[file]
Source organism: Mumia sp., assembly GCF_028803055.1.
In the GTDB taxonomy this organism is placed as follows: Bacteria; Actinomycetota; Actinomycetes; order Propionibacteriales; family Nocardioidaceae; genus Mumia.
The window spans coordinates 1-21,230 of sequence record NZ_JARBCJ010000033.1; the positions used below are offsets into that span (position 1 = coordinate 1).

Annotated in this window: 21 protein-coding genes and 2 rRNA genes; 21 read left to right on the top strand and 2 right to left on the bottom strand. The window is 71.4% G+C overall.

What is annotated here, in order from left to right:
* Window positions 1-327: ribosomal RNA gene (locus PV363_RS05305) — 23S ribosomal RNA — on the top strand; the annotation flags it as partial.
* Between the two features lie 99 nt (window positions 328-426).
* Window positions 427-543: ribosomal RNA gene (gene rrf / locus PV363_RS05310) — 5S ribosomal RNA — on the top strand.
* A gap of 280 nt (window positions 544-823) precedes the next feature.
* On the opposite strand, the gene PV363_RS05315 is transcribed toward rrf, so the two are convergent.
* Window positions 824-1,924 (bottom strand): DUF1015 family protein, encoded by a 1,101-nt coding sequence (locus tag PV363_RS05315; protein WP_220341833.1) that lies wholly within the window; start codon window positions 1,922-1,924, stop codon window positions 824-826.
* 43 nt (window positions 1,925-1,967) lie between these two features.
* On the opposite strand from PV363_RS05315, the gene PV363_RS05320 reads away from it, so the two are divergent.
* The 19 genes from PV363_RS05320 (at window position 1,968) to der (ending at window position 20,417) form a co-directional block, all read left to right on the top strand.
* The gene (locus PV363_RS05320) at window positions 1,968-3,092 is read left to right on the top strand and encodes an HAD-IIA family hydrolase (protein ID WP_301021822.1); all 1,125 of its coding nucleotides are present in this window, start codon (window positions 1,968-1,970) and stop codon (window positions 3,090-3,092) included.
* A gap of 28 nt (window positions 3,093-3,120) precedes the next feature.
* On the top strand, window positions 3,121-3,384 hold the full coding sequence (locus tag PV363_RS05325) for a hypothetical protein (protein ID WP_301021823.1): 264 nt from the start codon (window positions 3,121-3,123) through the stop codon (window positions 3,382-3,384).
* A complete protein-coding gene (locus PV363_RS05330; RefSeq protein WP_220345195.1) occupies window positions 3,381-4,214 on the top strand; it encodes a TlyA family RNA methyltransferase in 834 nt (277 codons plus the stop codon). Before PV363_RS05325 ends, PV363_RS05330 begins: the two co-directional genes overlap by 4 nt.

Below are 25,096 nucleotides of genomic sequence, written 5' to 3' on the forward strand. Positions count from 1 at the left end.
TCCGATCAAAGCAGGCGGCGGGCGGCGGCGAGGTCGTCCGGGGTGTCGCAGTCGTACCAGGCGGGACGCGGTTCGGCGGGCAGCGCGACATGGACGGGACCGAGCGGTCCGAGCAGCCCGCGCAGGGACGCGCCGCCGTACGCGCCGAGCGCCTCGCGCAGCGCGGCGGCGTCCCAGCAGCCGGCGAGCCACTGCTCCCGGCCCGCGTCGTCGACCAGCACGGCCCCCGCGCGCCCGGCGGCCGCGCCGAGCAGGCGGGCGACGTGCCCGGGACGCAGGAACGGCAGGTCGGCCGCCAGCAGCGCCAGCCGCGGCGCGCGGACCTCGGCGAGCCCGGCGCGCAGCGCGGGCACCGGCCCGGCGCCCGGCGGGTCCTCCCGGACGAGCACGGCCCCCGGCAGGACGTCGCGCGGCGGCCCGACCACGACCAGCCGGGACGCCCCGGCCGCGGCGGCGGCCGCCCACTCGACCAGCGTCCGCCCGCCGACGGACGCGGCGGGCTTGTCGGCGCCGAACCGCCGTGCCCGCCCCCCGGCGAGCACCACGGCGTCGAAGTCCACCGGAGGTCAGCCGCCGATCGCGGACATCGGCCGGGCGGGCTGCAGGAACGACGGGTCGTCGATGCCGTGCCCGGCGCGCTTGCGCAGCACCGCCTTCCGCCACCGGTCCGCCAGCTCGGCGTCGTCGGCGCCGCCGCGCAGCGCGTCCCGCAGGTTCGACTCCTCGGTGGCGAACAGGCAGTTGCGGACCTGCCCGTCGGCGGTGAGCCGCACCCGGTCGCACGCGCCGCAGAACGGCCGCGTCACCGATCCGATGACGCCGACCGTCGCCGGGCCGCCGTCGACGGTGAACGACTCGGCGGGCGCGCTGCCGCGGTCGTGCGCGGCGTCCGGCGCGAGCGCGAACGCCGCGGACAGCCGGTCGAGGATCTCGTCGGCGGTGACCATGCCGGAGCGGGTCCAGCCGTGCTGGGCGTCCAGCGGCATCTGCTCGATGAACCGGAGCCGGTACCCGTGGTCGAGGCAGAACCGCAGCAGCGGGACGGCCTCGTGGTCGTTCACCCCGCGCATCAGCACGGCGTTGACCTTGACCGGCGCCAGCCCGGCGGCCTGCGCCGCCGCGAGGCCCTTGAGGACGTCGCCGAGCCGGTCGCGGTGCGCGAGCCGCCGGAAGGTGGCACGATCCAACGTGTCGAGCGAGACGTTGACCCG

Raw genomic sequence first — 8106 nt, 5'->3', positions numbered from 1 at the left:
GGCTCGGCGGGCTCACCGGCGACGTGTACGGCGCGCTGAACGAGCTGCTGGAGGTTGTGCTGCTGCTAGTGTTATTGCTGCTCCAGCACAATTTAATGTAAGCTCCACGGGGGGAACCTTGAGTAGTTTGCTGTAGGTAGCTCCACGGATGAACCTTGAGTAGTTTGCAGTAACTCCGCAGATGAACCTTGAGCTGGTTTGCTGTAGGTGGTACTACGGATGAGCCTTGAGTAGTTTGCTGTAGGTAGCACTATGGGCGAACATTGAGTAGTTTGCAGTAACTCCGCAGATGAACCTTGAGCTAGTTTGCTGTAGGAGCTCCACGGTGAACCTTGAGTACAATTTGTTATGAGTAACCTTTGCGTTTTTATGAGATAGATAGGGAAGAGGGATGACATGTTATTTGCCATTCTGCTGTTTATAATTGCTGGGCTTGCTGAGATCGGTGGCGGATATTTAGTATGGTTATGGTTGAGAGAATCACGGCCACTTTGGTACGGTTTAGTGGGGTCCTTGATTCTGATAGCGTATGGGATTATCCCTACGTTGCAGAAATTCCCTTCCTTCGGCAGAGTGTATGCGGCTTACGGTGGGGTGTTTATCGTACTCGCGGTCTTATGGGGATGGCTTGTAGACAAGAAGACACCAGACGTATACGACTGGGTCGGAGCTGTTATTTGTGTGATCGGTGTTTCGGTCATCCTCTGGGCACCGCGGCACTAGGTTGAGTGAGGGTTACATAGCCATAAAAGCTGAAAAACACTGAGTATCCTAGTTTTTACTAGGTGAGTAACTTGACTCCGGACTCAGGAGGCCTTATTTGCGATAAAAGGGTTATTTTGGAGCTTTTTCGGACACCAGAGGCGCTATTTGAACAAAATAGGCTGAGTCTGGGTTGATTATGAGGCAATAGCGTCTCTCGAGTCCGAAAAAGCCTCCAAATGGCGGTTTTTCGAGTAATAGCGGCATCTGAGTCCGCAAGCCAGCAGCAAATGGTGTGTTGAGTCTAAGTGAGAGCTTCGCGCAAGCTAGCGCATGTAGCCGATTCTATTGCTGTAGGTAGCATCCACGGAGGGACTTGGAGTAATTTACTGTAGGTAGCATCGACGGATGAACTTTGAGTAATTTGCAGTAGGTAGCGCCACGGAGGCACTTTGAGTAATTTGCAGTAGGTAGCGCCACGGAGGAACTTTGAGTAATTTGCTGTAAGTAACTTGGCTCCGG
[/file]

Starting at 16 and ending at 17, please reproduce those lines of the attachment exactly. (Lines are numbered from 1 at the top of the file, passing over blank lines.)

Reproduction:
* A gap of 28 nt (window positions 3,093-3,120) precedes the next feature.
* On the top strand, window positions 3,121-3,384 hold the full coding sequence (locus tag PV363_RS05325) for a hypothetical protein (protein ID WP_301021823.1): 264 nt from the start codon (window positions 3,121-3,123) through the stop codon (window positions 3,382-3,384).